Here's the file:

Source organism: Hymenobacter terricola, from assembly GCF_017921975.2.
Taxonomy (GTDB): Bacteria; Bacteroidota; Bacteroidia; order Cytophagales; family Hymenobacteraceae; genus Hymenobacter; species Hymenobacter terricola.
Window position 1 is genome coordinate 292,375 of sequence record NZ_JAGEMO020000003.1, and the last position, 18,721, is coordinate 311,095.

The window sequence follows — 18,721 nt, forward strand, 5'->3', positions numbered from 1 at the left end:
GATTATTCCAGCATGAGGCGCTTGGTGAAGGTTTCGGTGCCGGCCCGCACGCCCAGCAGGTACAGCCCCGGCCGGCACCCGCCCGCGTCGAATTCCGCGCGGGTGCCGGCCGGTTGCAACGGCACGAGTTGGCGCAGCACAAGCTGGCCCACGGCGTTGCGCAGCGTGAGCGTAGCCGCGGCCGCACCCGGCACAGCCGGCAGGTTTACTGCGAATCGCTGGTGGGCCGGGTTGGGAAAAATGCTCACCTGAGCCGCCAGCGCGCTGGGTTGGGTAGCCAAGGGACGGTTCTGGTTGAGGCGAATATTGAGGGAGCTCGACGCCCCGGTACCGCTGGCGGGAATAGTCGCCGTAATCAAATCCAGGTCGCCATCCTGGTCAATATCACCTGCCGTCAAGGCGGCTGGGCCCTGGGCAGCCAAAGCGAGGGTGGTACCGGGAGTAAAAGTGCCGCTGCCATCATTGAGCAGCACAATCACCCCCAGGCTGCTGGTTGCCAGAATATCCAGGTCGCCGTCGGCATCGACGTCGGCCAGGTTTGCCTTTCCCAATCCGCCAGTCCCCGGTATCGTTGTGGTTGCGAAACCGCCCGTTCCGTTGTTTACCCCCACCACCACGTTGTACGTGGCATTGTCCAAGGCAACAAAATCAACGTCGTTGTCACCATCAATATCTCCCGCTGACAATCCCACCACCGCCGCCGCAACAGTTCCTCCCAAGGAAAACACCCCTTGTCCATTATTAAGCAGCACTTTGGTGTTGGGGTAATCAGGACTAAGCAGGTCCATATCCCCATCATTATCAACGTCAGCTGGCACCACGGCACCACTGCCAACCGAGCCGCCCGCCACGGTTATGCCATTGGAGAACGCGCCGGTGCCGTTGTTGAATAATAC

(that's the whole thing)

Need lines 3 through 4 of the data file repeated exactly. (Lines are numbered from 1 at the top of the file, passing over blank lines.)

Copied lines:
Window position 1 is genome coordinate 292,375 of sequence record NZ_JAGEMO020000003.1, and the last position, 18,721, is coordinate 311,095.

The window sequence follows — 18,721 nt, forward strand, 5'->3', positions numbered from 1 at the left end: